Initiations

Louisa Formann grew up on the German side of the German-Polish border among a contentious mélange of Kabbalists, logical positivists, Talmudic scholars, and ecstatic dervishes. In the company of this diverse set of male relatives the motherless girl ripened into a willful young woman given to romantic fantasies, none of which were to be realized when she was married off at nineteen to a handsome blue-eyed rag picker with fair hair named Solomon Kirsh. Solomon might have indeed been as wise as his namesake (he was, in fact, a learned biblical scholar, having been tutored at home from boyhood by an uncle reputed as a prominent disciple of the Vilna Gaon himself) but nothing of this came to be known, for Solomon was an inordinately silent man — so silent that he was often mistaken for mute.

Brooklyn Bridge at Night, 1909
(Oil on canvas, 36 x 50 in)
BY Edward Willis Redfield
Private Collection

Educated in three languages by her father, uncles, and brothers, Louisa translated Shakespeare from English into German and wrote poetry in biblical Hebrew. She was by no means a handsome woman, standing less than five feet, with a short waist, a taut, high bosom, and thick ankles. Yet her black eyes radiated such passionate intelligence that anyone falling under her glance was instantly tricked into finding her beautiful.

Solomon left for America soon after their second child was born in order to try his hand at the rag trade on the Lower East Side of Manhattan. Louisa and the children stayed behind, she, nursing their son through a prolonged bout of sleeping sickness while doing her best to protect her daughter from the roving anti-Semitic hordes. (The breakup of the Austro-Hungarian Empire had spawned numerous pogroms in and around Louisa’s border town, and it was not uncommon for an otherwise upright citizen filled with schnapps to turn rapist after Sunday church services.)

While she looked forward to the money packets her husband tucked into the occasional gifts of snuff and brown lisle winter stockings he sent her, Louisa did not miss her silent Solomon, and it took five years before she decided to join him in America. She was twenty-seven when, with her boy and girl in tow, she arrived at her husband’s Hester Street factory to find him coughing blood amidst a heap of multi-colored rags.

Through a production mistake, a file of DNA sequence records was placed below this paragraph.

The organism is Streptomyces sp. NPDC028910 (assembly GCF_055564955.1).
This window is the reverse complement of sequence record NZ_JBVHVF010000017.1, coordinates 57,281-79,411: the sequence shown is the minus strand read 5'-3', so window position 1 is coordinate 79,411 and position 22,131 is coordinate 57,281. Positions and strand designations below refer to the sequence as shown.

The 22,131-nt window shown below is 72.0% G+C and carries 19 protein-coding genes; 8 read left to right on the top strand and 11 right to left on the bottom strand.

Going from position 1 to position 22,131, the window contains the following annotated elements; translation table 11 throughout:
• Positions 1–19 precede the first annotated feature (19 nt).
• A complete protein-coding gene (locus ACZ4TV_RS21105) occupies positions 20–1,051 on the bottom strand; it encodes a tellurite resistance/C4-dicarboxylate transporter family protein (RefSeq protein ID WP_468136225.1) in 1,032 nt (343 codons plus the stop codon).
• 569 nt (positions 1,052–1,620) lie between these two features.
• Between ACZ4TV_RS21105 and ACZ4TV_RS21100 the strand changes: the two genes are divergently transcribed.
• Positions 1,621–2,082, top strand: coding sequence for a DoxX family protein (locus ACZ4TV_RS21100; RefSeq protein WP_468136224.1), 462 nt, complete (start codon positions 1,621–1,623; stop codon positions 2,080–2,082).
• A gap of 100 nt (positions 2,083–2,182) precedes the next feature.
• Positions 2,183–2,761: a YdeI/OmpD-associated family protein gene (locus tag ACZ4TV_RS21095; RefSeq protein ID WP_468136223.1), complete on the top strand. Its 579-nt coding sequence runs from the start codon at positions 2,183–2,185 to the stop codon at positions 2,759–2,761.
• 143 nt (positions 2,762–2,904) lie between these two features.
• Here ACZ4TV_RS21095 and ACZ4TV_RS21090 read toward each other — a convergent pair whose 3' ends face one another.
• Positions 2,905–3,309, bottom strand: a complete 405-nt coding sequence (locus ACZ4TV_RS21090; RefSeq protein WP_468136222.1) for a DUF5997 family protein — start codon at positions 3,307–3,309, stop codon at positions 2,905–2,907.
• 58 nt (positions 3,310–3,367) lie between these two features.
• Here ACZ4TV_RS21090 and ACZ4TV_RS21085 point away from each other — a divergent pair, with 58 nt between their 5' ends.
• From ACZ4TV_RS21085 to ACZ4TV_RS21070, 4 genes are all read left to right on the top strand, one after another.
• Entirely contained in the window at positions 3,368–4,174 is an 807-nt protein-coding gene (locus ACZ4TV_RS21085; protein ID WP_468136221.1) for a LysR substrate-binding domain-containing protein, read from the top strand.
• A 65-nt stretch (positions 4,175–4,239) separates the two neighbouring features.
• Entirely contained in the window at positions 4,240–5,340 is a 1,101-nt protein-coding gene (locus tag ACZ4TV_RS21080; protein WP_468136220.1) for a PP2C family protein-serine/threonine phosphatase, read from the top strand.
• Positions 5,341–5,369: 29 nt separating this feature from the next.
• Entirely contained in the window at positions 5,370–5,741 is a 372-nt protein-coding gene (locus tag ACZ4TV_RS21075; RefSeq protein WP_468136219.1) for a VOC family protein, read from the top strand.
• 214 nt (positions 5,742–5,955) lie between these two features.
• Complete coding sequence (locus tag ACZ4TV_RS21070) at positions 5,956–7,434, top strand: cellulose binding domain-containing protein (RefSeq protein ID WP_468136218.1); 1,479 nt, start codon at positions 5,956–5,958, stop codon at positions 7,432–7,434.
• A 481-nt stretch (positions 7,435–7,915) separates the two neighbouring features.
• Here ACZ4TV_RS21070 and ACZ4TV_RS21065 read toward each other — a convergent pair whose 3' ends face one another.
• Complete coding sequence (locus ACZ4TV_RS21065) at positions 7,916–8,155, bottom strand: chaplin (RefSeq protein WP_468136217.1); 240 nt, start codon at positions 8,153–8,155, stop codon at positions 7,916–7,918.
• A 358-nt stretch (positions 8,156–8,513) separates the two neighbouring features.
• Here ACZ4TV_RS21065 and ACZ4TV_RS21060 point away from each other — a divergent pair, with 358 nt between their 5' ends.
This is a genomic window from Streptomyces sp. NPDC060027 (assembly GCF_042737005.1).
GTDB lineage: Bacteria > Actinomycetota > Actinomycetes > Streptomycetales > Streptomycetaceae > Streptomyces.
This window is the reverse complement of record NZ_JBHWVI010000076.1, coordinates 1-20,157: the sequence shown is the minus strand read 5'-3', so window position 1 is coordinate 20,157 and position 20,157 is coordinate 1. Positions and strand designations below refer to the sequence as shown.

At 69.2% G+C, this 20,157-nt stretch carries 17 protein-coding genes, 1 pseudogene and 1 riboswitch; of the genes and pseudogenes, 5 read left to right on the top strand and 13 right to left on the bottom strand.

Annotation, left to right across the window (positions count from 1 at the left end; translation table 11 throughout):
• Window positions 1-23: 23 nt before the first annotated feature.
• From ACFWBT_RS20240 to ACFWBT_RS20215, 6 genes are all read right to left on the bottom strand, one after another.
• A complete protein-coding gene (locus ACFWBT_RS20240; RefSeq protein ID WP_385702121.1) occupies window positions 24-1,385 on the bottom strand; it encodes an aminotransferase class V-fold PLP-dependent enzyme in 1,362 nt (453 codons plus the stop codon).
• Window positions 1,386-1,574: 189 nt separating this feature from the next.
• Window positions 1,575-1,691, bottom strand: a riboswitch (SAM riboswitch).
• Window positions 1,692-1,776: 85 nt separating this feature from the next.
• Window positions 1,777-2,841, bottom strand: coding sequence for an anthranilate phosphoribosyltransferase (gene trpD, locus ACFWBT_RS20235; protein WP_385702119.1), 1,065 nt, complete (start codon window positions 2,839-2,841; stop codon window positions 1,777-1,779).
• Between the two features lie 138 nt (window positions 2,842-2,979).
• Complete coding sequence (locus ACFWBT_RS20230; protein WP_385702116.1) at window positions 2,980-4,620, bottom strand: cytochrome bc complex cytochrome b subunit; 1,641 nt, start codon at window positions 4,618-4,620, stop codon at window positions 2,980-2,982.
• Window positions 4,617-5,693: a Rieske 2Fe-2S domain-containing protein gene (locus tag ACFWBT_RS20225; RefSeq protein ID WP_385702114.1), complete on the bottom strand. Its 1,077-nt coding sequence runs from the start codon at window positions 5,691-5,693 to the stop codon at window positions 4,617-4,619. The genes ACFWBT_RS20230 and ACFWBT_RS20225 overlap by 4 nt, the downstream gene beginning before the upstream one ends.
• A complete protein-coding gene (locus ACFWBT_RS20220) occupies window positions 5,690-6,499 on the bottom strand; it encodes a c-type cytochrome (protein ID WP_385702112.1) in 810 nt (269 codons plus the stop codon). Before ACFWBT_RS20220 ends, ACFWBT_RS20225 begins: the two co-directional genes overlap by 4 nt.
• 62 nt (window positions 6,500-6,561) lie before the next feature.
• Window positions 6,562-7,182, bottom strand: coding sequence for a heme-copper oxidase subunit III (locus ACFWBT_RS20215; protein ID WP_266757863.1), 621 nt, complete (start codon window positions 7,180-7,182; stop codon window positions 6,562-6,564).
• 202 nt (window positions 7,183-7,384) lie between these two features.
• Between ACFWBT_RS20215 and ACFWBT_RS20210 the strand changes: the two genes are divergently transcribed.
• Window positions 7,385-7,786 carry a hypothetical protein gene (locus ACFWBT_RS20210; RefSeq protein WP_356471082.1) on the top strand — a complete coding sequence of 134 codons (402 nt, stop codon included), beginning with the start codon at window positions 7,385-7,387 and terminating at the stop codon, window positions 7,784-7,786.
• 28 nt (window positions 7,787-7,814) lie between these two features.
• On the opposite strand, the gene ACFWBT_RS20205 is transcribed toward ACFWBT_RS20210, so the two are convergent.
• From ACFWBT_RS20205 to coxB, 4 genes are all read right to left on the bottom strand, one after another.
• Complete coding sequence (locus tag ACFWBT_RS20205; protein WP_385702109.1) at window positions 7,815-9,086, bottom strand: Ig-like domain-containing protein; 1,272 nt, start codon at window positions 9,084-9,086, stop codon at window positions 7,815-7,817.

…the motherless girl ripened into a willful young woman given to romantic fantasies, none of which were to be realized when she was married off at nineteen to
a handsome blue-eyed rag picker with fair hair named Solomon Kirsh.

“For this I didn’t leave Europe,” she said, her accented English echoing throughout the abandoned ice house where the sun never shone. Then, with the children following behind her like a pair of ducklings, Louisa left Solomon standing in his factory and took the Elevated to Brooklyn. When the train pulled into the station of a tree-lined neighborhood and the doors opened, Louisa picked up her two suitcases and hustled the children out onto the platform. The “Young Israel of Borough Park” was the first building she saw on alighting, which she took as a sign to stay.

By the end of the week she had moved into an airy, spacious corner apartment with six windows and two views: both facing tree-lined streets within walking distance of a bustling Jewish shopping district. Louisa immediately enrolled her sickly but highly intelligent boy in a Talmud Torah and her fair-haired, blue-eyed silent daughter in the local public school, and then, literally with her last nickel, telephoned her husband.

“I found an apartment. It has six windows. The address is 101 Clara Street. If you want to come and live here, fine. If not, send money so I can feed the children,” she said, this time in German-accented Yiddish.

Thus, after seven years of separation, Solomon Kirsh, came to live again with his family, offering no complaint when, on the night he arrived, Louisa announced that she wanted no more children and shut the bedroom door in his face. When Solomon lost the lease, and had to shut down his rag factory, it was Louisa who saved the day. Determined never to give up the apartment with six windows and two tree-lined views, she dipped into her secret savings and paid the rent until her husband “got back on his feet.”

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